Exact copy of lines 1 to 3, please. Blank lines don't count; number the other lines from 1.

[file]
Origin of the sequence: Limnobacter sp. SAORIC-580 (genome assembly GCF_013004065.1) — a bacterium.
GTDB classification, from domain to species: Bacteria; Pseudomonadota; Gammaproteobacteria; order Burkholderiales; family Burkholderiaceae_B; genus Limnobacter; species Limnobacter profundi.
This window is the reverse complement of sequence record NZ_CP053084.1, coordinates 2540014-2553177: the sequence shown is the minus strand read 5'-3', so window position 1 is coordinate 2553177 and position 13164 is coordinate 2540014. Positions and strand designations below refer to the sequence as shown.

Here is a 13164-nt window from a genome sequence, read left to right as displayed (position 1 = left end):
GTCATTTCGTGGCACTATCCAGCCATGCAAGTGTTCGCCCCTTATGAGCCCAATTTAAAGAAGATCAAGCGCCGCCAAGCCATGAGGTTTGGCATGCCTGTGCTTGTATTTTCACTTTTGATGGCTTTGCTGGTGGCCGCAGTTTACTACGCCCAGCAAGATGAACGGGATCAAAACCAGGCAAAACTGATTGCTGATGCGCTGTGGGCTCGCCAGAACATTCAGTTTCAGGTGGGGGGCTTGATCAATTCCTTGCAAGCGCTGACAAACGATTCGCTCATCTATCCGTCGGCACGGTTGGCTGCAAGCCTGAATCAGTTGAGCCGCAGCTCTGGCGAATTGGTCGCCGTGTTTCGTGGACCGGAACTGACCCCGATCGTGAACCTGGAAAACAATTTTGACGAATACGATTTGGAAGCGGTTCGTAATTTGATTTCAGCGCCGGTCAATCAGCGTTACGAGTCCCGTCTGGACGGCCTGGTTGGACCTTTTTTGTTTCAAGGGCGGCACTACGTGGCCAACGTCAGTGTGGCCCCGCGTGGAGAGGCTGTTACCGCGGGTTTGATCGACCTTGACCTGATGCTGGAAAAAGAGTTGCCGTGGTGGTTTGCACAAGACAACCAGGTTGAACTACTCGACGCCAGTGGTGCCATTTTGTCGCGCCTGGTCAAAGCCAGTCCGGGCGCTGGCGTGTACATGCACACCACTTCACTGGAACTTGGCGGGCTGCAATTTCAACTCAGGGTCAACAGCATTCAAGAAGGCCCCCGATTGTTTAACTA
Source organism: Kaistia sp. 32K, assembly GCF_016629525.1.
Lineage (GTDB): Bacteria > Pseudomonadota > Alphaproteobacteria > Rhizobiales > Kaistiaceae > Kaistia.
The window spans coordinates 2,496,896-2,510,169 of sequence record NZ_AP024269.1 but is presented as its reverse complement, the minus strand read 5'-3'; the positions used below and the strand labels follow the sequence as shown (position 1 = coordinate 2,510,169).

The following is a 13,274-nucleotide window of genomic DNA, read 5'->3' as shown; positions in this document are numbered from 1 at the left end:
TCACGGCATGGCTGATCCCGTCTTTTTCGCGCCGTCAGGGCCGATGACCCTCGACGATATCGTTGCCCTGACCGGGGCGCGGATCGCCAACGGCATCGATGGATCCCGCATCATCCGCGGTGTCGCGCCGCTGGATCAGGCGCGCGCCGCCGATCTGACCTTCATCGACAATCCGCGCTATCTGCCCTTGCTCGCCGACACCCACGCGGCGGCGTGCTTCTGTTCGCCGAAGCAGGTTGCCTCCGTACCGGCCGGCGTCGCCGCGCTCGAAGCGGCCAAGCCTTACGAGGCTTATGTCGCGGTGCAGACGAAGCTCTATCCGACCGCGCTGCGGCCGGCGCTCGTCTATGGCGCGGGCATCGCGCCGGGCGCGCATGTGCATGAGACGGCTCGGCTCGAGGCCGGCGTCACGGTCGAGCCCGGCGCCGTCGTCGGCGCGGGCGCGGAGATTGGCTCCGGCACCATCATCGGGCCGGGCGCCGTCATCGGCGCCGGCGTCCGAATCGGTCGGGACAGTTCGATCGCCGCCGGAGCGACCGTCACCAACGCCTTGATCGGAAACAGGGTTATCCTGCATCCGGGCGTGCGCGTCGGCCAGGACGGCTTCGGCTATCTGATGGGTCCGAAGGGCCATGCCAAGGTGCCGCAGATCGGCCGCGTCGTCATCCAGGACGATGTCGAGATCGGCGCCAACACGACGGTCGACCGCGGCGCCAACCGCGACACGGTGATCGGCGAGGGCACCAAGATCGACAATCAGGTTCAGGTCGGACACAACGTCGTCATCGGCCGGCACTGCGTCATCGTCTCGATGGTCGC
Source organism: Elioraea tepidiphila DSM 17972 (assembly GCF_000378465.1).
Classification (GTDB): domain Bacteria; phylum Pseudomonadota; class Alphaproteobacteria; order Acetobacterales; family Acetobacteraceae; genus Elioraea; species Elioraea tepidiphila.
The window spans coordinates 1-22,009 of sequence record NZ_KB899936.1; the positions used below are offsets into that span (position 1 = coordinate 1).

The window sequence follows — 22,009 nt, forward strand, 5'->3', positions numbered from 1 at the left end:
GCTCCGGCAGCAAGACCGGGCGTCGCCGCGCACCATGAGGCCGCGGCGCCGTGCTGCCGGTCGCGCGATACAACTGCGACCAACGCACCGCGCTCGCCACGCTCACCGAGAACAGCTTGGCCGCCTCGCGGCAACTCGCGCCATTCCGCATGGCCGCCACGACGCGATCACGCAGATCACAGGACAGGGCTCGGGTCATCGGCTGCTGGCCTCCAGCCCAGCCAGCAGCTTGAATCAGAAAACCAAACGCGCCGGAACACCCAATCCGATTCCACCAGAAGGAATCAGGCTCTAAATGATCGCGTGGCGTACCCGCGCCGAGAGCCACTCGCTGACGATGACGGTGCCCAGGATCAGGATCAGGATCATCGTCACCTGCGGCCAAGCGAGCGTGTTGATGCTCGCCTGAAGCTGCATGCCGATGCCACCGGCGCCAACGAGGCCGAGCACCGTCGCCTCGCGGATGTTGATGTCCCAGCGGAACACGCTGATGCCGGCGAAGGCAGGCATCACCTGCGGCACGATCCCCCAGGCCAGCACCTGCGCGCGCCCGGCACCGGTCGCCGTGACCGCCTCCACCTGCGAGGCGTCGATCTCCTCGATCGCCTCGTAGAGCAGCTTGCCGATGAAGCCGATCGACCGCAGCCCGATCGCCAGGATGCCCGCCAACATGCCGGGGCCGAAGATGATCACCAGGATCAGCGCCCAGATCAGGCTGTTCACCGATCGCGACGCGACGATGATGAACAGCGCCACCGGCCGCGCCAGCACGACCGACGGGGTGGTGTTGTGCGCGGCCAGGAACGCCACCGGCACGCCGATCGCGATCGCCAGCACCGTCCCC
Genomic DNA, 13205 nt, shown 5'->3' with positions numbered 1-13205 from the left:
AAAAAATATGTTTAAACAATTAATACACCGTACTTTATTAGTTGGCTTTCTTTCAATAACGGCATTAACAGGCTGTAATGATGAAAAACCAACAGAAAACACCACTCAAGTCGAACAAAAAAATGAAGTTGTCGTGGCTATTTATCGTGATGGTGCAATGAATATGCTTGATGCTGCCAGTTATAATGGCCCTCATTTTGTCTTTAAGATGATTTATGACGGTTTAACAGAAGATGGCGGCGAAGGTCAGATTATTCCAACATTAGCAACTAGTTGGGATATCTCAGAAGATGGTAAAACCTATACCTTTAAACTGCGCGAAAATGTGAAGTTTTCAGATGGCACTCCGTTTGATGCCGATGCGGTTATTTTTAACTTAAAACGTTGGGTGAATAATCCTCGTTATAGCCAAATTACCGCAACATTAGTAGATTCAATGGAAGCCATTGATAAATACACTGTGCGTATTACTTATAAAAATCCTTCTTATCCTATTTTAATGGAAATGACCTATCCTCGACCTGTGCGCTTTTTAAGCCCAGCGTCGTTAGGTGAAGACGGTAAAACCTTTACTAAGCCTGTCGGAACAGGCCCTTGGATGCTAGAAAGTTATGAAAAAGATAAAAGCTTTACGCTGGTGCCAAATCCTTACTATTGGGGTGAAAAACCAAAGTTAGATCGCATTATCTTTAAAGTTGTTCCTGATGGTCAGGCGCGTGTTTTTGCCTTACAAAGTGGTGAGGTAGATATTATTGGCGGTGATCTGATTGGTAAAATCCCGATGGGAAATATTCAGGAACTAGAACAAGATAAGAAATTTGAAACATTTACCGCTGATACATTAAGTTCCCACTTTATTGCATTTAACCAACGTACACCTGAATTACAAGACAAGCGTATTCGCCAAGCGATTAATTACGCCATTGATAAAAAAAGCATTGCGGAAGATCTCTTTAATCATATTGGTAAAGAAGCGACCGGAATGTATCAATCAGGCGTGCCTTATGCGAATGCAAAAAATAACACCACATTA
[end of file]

Origin of the sequence: Limnobacter sp. SAORIC-580 (genome assembly GCF_013004065.1) — a bacterium.
GTDB classification, from domain to species: Bacteria; Pseudomonadota; Gammaproteobacteria; order Burkholderiales; family Burkholderiaceae_B; genus Limnobacter; species Limnobacter profundi.
This window is the reverse complement of sequence record NZ_CP053084.1, coordinates 2540014-2553177: the sequence shown is the minus strand read 5'-3', so window position 1 is coordinate 2553177 and position 13164 is coordinate 2540014. Positions and strand designations below refer to the sequence as shown.